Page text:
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Hedgehog seen in the morning – could this be a problem?

Home Forums Carers / rescuing a hedgehog Hedgehog seen in the morning – could this be a problem?

This topic contains 18 replies, has 10 voices, and was last updated by Jan-Marie Jan-Marie 1 week ago.

Viewing 4 posts - 16 through 19 (of 19 total)
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  • #9828
    Nic
    Nic

    Hi Senya

    It has been quite dry in some places recently and that makes it harder for the hogs to find food – especially earthworms, so they might welcome some food at the moment. Other times they would probably especially welcome food is, as you say, pre-hibernation, but also just after hibernation when all their fat resources will be depleted. Also possibly when they are caring for young and need to nip out and get some food quickly.

    It is good that part of your garden is wild and 24 hours access to water is good. The ideal is to create good habitat for the hogs. It isn’t all just about leaving your garden wild, but maybe introducing log piles, etc. The following is a link you might find useful. https://www.hedgehogstreet.org/help-hedgehogs/helpful-garden-features/
    At the same time, link your garden to others by leaving cd sized holes in fences, etc.

    As things stand, it is debateable whether there is sufficient habitat for hogs to survive in the wild without a bit of help, and I suspect they can in some locations but not in others, so they would probably welcome some food. In the past, as a compromise, I have tended to only leave food out whilst I am still up to watch – so 2 – 3 hours. I have been doing this for many years and the hogs round here have done very well on it. It gives me the opportunity to keep an eye on them and at the same time, they have plenty of time to forage for ‘wild’ food themselves. It also acts as a safeguard, that at least they are getting some food if they really need it.

    There are, though, some differing opinions as to whether they really need supplementary food and whether with too many people feeding them they could be getting a less than ideal diet. Obviously, wild food is best. It may be that if you have had hogs there for ages that they are doing ok by themselves that they don’t need regular ‘extra’ food except at the times of special need. It is sometimes a case of personal choice. Ideally, there would be enough suitable habitat and none of us would need to feed the hogs at all, but I’m not sure we are there at the moment.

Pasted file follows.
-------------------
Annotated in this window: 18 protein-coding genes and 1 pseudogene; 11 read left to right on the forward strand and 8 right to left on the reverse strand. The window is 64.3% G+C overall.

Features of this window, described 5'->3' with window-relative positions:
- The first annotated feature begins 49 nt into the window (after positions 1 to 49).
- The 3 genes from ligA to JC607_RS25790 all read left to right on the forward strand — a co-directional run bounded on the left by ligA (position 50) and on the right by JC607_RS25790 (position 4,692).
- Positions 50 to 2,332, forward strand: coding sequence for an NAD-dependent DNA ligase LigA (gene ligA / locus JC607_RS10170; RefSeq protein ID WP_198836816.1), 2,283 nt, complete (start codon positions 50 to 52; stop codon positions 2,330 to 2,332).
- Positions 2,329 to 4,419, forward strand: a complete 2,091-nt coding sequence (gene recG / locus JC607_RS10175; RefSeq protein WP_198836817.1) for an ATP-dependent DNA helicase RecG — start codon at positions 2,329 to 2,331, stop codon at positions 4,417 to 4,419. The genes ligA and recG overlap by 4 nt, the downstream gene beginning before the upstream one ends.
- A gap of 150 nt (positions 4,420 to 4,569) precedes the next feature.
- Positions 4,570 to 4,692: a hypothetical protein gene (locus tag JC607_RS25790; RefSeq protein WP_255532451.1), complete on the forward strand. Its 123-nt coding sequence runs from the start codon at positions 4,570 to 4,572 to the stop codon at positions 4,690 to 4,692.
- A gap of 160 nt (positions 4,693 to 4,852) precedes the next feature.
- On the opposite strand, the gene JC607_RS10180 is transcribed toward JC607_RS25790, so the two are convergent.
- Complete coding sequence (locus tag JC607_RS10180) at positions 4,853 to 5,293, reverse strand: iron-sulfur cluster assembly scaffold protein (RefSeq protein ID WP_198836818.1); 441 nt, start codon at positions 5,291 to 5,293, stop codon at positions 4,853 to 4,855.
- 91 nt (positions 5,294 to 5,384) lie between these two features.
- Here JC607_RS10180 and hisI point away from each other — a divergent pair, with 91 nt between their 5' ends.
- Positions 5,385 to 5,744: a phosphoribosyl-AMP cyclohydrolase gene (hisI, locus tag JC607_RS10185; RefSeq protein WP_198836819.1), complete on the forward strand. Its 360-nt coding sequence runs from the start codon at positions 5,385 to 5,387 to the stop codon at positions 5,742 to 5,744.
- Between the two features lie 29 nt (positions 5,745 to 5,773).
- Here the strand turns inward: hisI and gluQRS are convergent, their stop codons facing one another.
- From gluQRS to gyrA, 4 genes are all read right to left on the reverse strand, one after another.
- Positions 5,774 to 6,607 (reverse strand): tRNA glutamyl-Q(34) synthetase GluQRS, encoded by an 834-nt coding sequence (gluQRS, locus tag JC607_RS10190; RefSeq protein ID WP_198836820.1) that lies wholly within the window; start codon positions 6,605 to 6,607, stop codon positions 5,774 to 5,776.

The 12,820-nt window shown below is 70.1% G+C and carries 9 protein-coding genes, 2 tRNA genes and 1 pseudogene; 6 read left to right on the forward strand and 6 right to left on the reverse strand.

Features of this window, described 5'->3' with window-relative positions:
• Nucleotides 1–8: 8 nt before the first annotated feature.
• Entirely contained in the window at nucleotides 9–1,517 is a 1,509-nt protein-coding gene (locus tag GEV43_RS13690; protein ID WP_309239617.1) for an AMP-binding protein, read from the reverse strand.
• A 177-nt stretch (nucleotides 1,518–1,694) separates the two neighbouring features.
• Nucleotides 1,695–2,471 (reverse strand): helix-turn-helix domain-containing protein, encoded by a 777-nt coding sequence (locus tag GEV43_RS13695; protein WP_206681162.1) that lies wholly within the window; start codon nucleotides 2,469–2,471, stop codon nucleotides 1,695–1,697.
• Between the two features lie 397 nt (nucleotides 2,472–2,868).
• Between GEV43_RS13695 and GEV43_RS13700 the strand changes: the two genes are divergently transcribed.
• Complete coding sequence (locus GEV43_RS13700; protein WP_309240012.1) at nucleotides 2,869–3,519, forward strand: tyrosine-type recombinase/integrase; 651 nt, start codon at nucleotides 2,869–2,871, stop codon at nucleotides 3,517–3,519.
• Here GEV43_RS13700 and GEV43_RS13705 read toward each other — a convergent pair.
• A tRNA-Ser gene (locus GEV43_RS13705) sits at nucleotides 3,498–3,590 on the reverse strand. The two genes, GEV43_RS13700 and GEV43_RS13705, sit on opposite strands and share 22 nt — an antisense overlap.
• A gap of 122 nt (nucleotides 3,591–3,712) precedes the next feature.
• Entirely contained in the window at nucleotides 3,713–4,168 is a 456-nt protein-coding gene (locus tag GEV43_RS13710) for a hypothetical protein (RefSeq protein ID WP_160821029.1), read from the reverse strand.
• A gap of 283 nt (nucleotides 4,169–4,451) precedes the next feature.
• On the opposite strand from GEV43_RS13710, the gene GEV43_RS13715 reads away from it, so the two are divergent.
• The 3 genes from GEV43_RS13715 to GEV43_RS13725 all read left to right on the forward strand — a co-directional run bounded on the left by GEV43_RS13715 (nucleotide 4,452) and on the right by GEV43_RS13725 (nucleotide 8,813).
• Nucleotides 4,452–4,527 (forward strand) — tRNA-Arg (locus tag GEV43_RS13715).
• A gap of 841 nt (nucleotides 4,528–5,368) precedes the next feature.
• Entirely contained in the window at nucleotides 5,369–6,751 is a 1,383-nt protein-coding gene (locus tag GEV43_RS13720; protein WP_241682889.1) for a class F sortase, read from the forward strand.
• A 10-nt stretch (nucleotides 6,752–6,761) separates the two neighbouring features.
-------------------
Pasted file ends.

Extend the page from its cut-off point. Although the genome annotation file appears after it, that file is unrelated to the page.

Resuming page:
You probably already know, but in case not – cat food is fine – wet or biscuits. Otherwise good quality hog food. They shouldn’t ever be given bread and milk. Also it is best not to feed mealworms and if fed at all it should only be very small quantities very occasionally.

    Sounds like it is possible the hog is making a nest, so hopefully some hoglets on the way soon! Good luck. I hope you enjoy watching them.

    #9829

    Senya,

    Hedgehogs do line their nests with leaves etc, so I wonder whether this was a sign that it was getting a nest ready to give birth? It would be about the right time of year for it. My hedgehog box has an occupant who has built a nest that now completely surrounds her (?). If she is giving birth, then I imagine she will stay like that until she has weaned the hoglets, and only then come out to feed.

    #9830

    Your hog is almost certainly making a nest and this behaviour suggests she’s in the latter stages of pregnacy. You are very lucky to have her in your garden with babies.
    Once she gives birth she will stay with the hoglets for the first couple of days but then she will come out for food and most importantly water. Some come out even earlier than that
    The female will often leave the hoglets and go and rest up nearby. I suspect that in the small nest it can often get too hot for them. Baby prickles are extremely sharp also.
    Hoglets can often be ‘rescued’ by well meaning people thinking mum has abandoned them when in fact she’s in the area.
    This is also the time that she may be spotted out during the daytime looking for food
    If you can give food and water in a nearby, but not too close locations as you don’t want to attract other hogs, then this will be very helpful for her.
    The more time she can spend with the babies feeding the more likely that most will survive the first few weeks

    #9914

    Hi Senya,

    sounds like nest building to me if carrying twigs etc – and females will be out at unusual times doing this as I guess they are driven by their hormones and desperation once they realise their babies are imminent.
    Leaving food is a good idea – especially if there are young ones in the mix – but you wont see them for a while if at all. Mother will be desperately hungry whilst weaning them and will sneak out for top ups if you leave some food out and may even bring her babies to the food in time. I would try and avoid wet food though as it will attract flies and other pests more readily – so dry cat kibble or Spikes dry food is best and plenty of water also, ideally in a feeding station to deter cats from taking it.
    (avoid the temptation to go anywhere near her or them whilst they are tiny – mothers are very intolerant of interference and could abandon them, or worse, if disturbed).
    Fingers crossed you are blessed with some hoglet sightings (or Urchins as they are sometimes called)!

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